The Revolt Against Humanity: Imagining a Future Without Us, Adam Kirsch, Columbia Global Reports, 2023, pp. 100, $15.19 paperback.
Adam Kirsch’s The Revolt Against Humanity seeks to alert a humanist audience to what he takes to be rising dangers: the twin, complementary movements of antihumanism and transhumanism. These movements both seek to displace man from the center of our moral universe, and Kirsch warns that they promise to capture the vanguard class of secular modernity.
Kirsch takes the intellectual presuppositions of these new movements too seriously, but he makes a good case that we should fear the power of these beliefs to attract our decadent elites.
Antihumanists have split off from the previous generation of environmentalists to adopt a belief indifferent to, or positively welcoming of, human extinction: “Anthropocene antihumanism offers a much more radical response to a much deeper ecological crisis. It says that our self-destruction is now inevitable, and what’s more significant, that we should welcome it as a sentence we have justly passed on ourselves.” (11) No longer conservationists who wish to preserve the environment for human use, or even environmentalists who wish to preserve the environment for its own sake but also seek mankind’s continuance, they now believe that mankind is separate from the environment, a cancer that inevitably yokes and deracinates all nature. The antihumanists now work to preserve the environment, indifferent, at best, to the survival of mankind or, ever more frequently, positively hostile.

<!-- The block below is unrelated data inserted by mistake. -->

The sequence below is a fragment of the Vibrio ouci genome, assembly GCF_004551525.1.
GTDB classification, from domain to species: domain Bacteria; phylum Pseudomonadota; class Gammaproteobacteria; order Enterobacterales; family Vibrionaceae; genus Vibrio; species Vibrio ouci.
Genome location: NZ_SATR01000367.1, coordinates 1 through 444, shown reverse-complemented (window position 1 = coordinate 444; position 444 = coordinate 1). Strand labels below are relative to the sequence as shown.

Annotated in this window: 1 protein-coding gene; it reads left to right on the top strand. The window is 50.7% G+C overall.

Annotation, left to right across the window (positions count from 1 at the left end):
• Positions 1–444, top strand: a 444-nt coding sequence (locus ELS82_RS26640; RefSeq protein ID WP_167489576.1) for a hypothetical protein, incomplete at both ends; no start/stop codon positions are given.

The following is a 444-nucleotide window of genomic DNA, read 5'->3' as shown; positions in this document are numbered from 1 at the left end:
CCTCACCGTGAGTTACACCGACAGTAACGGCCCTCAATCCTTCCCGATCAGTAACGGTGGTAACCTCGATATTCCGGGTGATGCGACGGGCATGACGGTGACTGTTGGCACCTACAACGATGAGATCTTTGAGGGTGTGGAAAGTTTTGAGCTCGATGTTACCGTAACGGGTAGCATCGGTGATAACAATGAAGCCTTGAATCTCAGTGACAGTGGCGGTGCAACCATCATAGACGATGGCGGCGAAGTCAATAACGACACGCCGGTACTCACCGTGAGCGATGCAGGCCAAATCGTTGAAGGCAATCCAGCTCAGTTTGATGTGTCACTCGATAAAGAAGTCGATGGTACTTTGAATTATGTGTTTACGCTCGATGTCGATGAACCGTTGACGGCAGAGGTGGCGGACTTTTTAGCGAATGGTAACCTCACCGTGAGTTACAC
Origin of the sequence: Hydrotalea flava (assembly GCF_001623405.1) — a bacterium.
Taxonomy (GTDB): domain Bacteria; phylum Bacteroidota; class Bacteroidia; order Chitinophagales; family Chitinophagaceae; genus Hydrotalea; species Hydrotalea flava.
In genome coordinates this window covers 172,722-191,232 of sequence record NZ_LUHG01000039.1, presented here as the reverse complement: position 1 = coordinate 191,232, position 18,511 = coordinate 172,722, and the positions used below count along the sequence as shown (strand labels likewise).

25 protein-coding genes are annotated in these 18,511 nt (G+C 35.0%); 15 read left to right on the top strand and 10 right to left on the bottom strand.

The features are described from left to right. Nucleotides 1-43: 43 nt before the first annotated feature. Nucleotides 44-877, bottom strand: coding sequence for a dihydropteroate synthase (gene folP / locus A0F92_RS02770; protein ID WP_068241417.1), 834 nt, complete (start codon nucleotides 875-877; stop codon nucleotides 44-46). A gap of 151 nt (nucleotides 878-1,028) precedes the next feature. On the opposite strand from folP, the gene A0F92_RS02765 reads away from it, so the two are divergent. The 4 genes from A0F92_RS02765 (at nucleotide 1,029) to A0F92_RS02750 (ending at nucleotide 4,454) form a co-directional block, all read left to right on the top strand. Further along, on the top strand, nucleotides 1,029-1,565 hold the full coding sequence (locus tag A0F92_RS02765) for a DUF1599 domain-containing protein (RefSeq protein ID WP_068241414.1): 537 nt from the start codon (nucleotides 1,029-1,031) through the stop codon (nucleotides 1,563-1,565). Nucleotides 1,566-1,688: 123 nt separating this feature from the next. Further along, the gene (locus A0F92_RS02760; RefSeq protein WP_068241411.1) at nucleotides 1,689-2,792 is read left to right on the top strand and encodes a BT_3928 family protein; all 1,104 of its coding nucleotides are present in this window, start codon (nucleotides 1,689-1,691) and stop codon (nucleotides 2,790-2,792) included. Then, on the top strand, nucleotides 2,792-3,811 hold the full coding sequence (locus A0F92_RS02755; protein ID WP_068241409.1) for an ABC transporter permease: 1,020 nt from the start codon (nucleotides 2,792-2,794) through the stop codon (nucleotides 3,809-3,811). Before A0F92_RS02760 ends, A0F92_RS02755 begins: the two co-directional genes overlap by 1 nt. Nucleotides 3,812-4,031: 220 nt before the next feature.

Only by exterminating humanity can we express the disinterested moral concern that we profess to be the highest human ideal. “The death of the human species is the most life-affirming event that could liberate the natural world from oppression,” Patricia MacCormack writes, and it’s hard to see how other Anthropocene antihumanists could disagree. (43)
The antihumanists’ complements are the transhumanists, who wish to supersede humanity—to genetically engineer ourselves, to merge as cyborgs with artificial intelligence, en route to disposing of what humanity has been. They dream of a techno-utopia, in which man cannot partake, although he can create children who can.
Philosophically inclined transhumanists like to quote the Oration of Giovanni Pico della Mirandola as a precedent for their view that the only thing permanent about us is our need to change. There is no static human nature to which we can appeal in an attempt to halt technological progress in its tracks. On the contrary, in transcending Homo sapiens we are actually preserving the most authentically human thing about us. (65)
Transhumanists and antihumanists differ most sharply in the value they ascribe to consciousness: “Antihumanists believe that the universe doesn’t need to include consciousness for its existence to be meaningful. . . . Transhumanists, by contrast, believe the universe would be meaningless without minds to experience and understand it.” (82)